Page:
Improving digital hospital transformation: Development of an outcomes-based infrastructure maturity assessment framework

Patricia A.H. Williams, Brendan Lovelock, Tony Cabarrus, Marlon Harvey

Research output: Contribution to journalArticlepeer-review


Background: Digital transformation in health care is being driven by the need to improve quality, reduce costs, and enhance the patient experience of health care delivery. It does this through both the direct intervention of technology to create new diagnostic and treatment opportunities and also through the improved use of information to create more engaging and efficient care processes. Objective: In a modern digital hospital, improved clinical and business processes are often driven through enhancing the information flows that support them. To understand an organization’s ability to transform their information flows requires a clear understanding of the capabilities of an organization’s information technology infrastructure. To date, hospital facilities have been challenged by the absence of uniform ways of describing this infrastructure that would enable them to benchmark where they are and create a vision of where they would like to be. While there is an industry assessment measure for electronic medical record (EMR) adoption using the Healthcare Information and Management Systems Society Analytics EMR Adoption Model, there is no equivalent for assessing the infrastructure and associated technology capabilities for digital hospitals. Our aim is to fill this gap, as hospital administrators and clinicians need to know how and why to invest in information infrastructure to support health information technology that benefits patient safety and care. Methods: Based on an operational framework for the Capability Maturity Model, devised specifically for health care, we applied information use characteristics to define eight information systems maturity levels and associated technology infrastructure capabilities. These levels are mapped to user experiences to create a linkage between technology infrastructure and experience outcomes. Subsequently, specific technology capabilities are deconstructed to identify the technology features required to meet each maturity level. Results: The resulting assessment framework clearly defines 164 individual capabilities across the five technology domains and eight maturity levels for hospital infrastructure. These level-dependent capabilities characterize the ability of the hospital’s information infrastructure to support the business of digital hospitals including clinical and administrative requirements. Further, it allows the addition of a scoring calculation for each capability, domain, and the overall infrastructure, and it identifies critical requirements to meet each of the maturity levels. Conclusions: This new Infrastructure Maturity Assessment framework will allow digital hospitals to assess the maturity of their infrastructure in terms of their digital transformation aligning to business outcomes and supporting the desired level of clinical and operational competency. It provides the ability to establish an international benchmark of hospital infrastructure performance, while identifying weaknesses in current infrastructure capability. Further, it provides a business case justification through increased functionality and a roadmap for subsequent digital transformation while moving from one maturity level to the next. As such, this framework will encourage and guide information-driven, digital transformation in health care.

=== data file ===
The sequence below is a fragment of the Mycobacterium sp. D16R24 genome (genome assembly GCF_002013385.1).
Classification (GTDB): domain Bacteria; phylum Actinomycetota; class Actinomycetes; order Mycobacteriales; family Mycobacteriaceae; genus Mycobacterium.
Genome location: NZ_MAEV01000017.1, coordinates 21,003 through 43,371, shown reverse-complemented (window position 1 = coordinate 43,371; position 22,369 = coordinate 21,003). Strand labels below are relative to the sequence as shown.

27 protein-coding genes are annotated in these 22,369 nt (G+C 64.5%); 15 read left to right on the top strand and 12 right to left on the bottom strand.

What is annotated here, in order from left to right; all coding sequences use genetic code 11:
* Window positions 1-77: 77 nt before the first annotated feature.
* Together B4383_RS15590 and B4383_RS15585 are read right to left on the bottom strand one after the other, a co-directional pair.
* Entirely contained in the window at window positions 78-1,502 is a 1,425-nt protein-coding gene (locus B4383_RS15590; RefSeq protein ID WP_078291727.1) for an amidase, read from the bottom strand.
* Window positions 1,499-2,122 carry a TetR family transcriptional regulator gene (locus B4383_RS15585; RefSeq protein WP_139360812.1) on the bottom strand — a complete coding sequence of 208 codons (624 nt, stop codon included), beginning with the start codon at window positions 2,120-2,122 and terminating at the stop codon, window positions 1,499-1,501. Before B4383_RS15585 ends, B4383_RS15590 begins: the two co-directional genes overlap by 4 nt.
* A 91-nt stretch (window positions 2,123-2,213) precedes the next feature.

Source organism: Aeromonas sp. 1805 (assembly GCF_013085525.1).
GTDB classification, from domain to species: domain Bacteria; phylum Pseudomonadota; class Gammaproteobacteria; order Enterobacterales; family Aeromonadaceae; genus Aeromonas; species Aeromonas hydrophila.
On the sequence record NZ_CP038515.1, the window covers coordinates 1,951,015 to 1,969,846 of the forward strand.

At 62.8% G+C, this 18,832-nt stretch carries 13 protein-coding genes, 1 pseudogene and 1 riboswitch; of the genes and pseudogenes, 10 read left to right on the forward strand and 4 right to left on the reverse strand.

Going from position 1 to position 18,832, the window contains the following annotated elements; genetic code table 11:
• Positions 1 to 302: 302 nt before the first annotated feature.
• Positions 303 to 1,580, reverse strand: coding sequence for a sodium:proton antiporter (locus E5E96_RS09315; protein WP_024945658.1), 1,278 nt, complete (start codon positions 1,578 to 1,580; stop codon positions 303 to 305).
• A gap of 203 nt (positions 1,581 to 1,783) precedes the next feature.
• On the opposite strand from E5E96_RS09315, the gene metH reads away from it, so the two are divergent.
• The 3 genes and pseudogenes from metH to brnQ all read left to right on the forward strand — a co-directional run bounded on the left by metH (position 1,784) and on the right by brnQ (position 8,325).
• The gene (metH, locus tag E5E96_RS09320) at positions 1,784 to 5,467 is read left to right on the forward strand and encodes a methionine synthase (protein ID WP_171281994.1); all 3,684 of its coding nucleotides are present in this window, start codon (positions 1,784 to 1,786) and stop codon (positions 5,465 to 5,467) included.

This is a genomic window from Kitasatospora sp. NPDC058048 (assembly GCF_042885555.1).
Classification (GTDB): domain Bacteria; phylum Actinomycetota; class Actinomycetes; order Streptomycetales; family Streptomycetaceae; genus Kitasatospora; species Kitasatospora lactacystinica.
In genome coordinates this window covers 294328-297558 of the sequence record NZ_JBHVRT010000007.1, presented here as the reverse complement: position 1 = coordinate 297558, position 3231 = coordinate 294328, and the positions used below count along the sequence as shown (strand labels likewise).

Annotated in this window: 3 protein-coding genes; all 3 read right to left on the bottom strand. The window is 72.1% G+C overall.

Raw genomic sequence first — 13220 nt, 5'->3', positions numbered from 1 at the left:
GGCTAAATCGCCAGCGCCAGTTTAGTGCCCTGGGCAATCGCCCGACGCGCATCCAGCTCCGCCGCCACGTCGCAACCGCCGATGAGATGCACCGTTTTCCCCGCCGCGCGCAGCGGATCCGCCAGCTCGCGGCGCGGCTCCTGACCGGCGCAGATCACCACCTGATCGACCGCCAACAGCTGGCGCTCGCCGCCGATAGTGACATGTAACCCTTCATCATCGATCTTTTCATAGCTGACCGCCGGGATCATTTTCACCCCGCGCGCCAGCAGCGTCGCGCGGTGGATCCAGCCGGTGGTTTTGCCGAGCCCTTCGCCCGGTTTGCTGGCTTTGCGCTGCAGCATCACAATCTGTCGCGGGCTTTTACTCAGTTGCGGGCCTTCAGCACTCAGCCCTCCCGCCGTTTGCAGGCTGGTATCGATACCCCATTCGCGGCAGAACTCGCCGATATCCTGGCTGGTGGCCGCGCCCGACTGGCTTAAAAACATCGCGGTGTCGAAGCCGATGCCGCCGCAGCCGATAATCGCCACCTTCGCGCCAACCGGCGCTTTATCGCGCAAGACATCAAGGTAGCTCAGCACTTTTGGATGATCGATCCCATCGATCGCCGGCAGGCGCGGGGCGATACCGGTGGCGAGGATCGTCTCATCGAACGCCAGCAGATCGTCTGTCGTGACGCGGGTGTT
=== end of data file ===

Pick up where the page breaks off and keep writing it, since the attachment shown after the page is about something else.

Original languageEnglish
Article numbere12465
Number of pages15
JournalJournal of Medical Internet Research
Issue number1
Publication statusPublished - Jan 2019


  • medical informatics
  • information infrastructures
  • digital hospitals
  • eHealth
  • implementation
  • capability maturity modelling
  • security
  • EHealth
  • Security
  • Implementation
  • Digital hospitals
  • Capability maturity modelling
  • Information infrastructures
  • Medical informatics


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